The battle lines have been drawn up. The horses are out the gate and the 9th console war has begun. The transition from one console generation to the next, is often defined by huge leaps in graphics. Now in the 9th generation of consoles with the Xbox Series X/S and the PlayStation 5, that leap is less pertinent than in previous transitions. At least right now anyway. But that being said there are some platform changes at both the hardware and software level that make these new consoles truly next generation.
Storage might sound like a boring place to start but in the case of these new consoles it’s also the most consequential. In generations 1 through 7, all of the data required to play and enjoy a game (or at least the base game) was self contained on physical media such as a cartridge or a disc. That started to change with the 7th generation (Xbox 360/PS3/Wii) with the option to install games locally to the consoles built in hard drives.
With the 8th generation consoles such as the Xbox One and PS4, regardless of if you chose to buy and own the physical game media, installing games to the hard drive was no longer optional but a requirement. There were some good reasons to do this. For one with the rapid increase in access to high speed broadband, more and more people could take advantage of purchasing games digitally. Second by installing titles to a built in hard drive, games could load more quickly and the consoles could take better advantage of them to improve performance and graphical fidelity.
Now with the 9th generation consoles both Sony and Microsoft have transitioned their consoles to solid state storage (SSD). SSD’s are blazing fast. If a hard drive were a horse and cart, an SSD is a Tesla. The difference is that significant. SSD’s dramatically cut load times. In some cases by 3x or more! And the benefits of SSD’s extend to actually boosting the performance of the consoles, enabling developers to take better advantage of the GPU and CPU with high through put of data. Graphics will look better, frame rates are boosted and SSD’s are just a lot more reliable.
The one downside to SSD’s is they are significantly more expensive than a traditional mechanical hard drive. This situation is exacerbated by some of the choices the console manufacturers have made. In the case of Microsoft, in addition to a built in non upgradeable SSD, they’ve opted for proprietary high speed expansion cards manufactured by sea gate. The performance they offer is amazing but at the cost of your wallet. Sony by contrast offer user upgradeable, high performance SSD’s but good luck finding one! There aren’t any. Not yet at least. Sony has chosen a rather curious albeit fast SSD technology, PCIe Gen 4 M.2 NVMe. Try saying that as quick possible…..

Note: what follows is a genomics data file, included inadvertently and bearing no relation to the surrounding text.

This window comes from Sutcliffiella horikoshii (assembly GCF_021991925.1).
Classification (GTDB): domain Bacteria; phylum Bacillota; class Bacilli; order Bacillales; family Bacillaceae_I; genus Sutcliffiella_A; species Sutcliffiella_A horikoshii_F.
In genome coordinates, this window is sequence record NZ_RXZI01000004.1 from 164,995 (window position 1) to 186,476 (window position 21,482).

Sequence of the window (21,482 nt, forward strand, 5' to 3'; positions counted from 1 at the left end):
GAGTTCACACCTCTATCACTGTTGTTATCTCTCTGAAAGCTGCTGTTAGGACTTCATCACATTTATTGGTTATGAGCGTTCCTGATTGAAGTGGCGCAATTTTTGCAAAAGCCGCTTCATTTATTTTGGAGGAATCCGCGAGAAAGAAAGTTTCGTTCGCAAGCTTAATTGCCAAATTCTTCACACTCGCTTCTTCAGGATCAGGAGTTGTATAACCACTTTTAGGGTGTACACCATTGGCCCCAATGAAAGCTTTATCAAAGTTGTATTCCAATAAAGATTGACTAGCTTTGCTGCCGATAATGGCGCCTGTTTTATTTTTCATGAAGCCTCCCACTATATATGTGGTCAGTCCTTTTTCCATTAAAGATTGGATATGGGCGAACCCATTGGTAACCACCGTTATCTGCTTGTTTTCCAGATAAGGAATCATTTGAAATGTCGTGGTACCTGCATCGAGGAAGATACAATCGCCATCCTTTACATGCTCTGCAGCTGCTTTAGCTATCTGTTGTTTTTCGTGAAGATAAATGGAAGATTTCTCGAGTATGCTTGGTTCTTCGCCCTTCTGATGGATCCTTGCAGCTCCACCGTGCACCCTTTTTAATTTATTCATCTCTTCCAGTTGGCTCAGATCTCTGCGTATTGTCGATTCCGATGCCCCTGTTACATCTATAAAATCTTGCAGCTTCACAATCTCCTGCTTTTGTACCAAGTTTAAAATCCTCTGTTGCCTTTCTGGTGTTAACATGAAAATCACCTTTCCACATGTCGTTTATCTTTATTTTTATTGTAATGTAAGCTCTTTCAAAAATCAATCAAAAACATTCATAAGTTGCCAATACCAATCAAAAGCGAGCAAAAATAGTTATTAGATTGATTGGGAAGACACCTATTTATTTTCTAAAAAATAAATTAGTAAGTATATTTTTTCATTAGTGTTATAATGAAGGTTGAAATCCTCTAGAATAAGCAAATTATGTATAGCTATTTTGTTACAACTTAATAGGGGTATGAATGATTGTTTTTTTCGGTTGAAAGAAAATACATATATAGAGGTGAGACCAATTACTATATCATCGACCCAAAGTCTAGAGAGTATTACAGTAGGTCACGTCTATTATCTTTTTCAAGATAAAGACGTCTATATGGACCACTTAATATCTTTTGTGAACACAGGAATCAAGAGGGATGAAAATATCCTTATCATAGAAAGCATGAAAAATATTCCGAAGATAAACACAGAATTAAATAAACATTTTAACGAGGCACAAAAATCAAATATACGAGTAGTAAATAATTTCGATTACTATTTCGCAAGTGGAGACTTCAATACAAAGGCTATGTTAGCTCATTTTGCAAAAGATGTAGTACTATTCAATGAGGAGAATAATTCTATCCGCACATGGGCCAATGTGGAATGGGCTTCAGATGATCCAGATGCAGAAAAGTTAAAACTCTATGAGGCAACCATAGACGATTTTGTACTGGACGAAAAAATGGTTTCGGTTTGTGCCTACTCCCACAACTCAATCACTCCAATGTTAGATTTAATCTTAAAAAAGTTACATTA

In either case both new consoles offer lightning fast storage, way better load times and much better performance and boot up times. Both consoles offer a quick resume functionality that allows for fast switching between titles that have been paused in memory. And games can take advantage of the SSD’s to do things that just weren’t possible before like instant fast travelling in an RPG. I think the benefits of the move to SSD’s will become more and more apparent as the generation progresses.
Both consoles rely on the tried and tested approach of a game controller. Microsoft have played it safe with a refinement of their already excellent Xbox One controller, making it smaller in the hands and adding a quick share button. Sony by contrast have done something really quite special.
The PS5 introduces a new type of controller called Dual Sense. The name stems from the terrific haptic feedback that the controller provides. It can simulate the feel of a car skidding through mud, recoil as you shoot a gun and even textures such as water. Developers can take advantage of custom API’s to create haptic feedback for their games. It creates a sense of deeper immersion and a more connected experience between you and your game. It isn’t easy to describe this but if you’ve ever owned an Apple iPhone 6S or later, they each contain something called a TapTic engine. And that perhaps is the easiest and most readily available comparison.
While Microsoft don’t have the same fancy haptic technology as Sony, they have provided full backwards compatibility with Xbox One controllers and accessories. That means their excellent Elite controllers are compatible the Xbox Series X and S too! While the PS5 dual sense is the more innovative of the new controllers, it doesn’t come close to the levels of customisation and performance adjustments possible with the Xbox Elite controllers. That’s great for any Xbox One fans that would like to bring their controller forward to the next generation.